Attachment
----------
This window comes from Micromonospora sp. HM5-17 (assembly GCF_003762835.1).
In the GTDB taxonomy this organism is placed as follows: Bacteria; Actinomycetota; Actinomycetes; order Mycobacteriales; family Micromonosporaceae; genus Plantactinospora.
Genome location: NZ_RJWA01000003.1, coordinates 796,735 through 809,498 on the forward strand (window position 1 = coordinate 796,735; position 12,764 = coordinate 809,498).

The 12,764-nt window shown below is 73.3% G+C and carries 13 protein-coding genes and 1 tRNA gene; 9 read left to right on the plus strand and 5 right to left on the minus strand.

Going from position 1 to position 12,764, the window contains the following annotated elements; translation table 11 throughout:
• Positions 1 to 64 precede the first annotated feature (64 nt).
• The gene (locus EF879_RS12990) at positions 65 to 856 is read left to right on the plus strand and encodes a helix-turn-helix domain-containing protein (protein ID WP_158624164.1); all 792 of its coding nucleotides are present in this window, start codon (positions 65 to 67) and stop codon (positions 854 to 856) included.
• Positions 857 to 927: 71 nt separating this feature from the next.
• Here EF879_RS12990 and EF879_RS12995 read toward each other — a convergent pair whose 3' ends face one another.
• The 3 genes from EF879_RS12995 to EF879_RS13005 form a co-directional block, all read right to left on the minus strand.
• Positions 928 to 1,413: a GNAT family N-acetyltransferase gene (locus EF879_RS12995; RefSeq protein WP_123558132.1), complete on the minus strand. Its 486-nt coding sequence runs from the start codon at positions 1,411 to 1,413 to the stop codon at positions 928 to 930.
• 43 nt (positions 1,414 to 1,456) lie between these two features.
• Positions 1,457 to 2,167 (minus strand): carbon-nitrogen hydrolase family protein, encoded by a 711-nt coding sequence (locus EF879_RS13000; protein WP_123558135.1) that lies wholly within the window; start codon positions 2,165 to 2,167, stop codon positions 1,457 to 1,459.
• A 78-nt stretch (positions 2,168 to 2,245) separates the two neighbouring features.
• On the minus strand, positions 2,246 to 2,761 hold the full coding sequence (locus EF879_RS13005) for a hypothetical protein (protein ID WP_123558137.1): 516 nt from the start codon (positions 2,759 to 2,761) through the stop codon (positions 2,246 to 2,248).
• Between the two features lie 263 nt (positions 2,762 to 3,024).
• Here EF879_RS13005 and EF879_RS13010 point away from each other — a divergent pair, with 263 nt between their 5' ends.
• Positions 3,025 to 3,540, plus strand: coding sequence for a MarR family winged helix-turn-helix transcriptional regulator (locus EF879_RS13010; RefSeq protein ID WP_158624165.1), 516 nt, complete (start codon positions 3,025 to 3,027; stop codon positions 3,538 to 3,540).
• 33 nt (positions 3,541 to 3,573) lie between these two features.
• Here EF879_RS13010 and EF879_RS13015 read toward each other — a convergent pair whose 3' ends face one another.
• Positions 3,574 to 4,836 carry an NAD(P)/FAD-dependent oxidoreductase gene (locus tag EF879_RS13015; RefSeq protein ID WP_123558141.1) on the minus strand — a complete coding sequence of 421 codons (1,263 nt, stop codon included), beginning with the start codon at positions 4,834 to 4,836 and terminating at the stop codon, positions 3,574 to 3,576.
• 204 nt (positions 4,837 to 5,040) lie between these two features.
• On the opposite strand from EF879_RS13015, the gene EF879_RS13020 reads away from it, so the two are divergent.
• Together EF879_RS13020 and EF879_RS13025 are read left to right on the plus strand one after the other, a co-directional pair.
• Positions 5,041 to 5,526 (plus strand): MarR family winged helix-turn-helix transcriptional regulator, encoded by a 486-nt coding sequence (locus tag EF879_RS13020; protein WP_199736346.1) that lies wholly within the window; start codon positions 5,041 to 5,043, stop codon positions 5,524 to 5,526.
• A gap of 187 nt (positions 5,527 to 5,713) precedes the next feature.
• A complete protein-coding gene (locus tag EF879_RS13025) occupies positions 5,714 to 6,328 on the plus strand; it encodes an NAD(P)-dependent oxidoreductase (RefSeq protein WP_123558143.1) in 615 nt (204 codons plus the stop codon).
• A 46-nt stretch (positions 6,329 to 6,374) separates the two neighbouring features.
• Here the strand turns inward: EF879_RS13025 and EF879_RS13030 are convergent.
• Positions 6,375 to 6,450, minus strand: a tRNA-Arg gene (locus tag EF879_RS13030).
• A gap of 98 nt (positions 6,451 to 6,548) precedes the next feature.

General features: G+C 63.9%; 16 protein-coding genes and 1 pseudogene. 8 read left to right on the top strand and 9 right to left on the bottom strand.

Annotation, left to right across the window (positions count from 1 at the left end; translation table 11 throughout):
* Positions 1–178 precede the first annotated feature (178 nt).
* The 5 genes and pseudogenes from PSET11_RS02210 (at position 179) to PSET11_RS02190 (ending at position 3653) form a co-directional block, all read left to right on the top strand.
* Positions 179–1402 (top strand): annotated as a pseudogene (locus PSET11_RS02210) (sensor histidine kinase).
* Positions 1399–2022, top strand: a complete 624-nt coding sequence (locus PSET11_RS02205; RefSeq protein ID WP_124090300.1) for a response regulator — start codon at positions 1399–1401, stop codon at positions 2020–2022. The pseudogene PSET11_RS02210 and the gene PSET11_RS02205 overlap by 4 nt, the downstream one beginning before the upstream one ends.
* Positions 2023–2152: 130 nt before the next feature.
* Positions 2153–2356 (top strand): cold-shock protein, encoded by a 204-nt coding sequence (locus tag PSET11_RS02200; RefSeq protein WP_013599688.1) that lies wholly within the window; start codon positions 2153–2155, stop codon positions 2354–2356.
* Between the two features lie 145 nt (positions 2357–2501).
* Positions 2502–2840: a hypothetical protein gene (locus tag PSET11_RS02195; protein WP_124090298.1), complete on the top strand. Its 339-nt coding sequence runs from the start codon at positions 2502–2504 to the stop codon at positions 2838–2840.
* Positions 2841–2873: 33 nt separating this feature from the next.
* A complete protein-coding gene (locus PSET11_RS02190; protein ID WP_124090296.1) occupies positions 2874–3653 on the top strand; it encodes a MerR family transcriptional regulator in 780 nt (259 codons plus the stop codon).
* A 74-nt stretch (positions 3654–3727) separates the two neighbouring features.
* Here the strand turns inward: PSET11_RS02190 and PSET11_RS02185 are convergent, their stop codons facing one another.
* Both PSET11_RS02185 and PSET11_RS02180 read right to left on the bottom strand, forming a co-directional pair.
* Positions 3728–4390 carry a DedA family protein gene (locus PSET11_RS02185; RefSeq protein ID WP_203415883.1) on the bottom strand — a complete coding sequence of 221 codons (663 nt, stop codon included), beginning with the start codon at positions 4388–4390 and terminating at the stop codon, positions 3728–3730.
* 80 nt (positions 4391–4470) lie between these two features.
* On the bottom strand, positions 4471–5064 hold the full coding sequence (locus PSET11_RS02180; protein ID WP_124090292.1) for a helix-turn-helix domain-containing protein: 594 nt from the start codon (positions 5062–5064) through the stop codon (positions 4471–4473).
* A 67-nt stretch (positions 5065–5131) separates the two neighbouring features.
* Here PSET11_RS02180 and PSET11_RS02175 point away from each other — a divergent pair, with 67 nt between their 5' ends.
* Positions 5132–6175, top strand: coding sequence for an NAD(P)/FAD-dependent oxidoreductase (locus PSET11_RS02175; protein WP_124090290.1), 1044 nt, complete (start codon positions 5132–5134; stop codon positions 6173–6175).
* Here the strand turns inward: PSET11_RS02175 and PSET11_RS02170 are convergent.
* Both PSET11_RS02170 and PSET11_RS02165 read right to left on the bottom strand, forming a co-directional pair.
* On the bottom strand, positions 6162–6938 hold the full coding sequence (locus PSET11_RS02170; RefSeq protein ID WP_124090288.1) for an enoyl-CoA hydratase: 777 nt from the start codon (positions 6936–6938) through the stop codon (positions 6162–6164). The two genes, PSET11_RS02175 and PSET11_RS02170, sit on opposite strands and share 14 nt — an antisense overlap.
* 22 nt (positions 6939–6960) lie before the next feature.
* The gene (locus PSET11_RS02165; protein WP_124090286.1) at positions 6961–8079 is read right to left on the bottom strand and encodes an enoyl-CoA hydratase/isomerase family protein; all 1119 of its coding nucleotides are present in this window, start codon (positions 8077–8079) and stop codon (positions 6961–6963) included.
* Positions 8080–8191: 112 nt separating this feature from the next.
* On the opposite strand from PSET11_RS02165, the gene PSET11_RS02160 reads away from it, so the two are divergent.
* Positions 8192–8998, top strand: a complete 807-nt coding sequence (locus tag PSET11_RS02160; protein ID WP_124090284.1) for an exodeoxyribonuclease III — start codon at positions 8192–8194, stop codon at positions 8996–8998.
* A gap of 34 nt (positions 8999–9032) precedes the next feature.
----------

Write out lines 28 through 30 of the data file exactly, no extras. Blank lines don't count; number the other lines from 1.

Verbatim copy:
• A 46-nt stretch (positions 6,329 to 6,374) separates the two neighbouring features.
• Here the strand turns inward: EF879_RS13025 and EF879_RS13030 are convergent.
• Positions 6,375 to 6,450, minus strand: a tRNA-Arg gene (locus tag EF879_RS13030).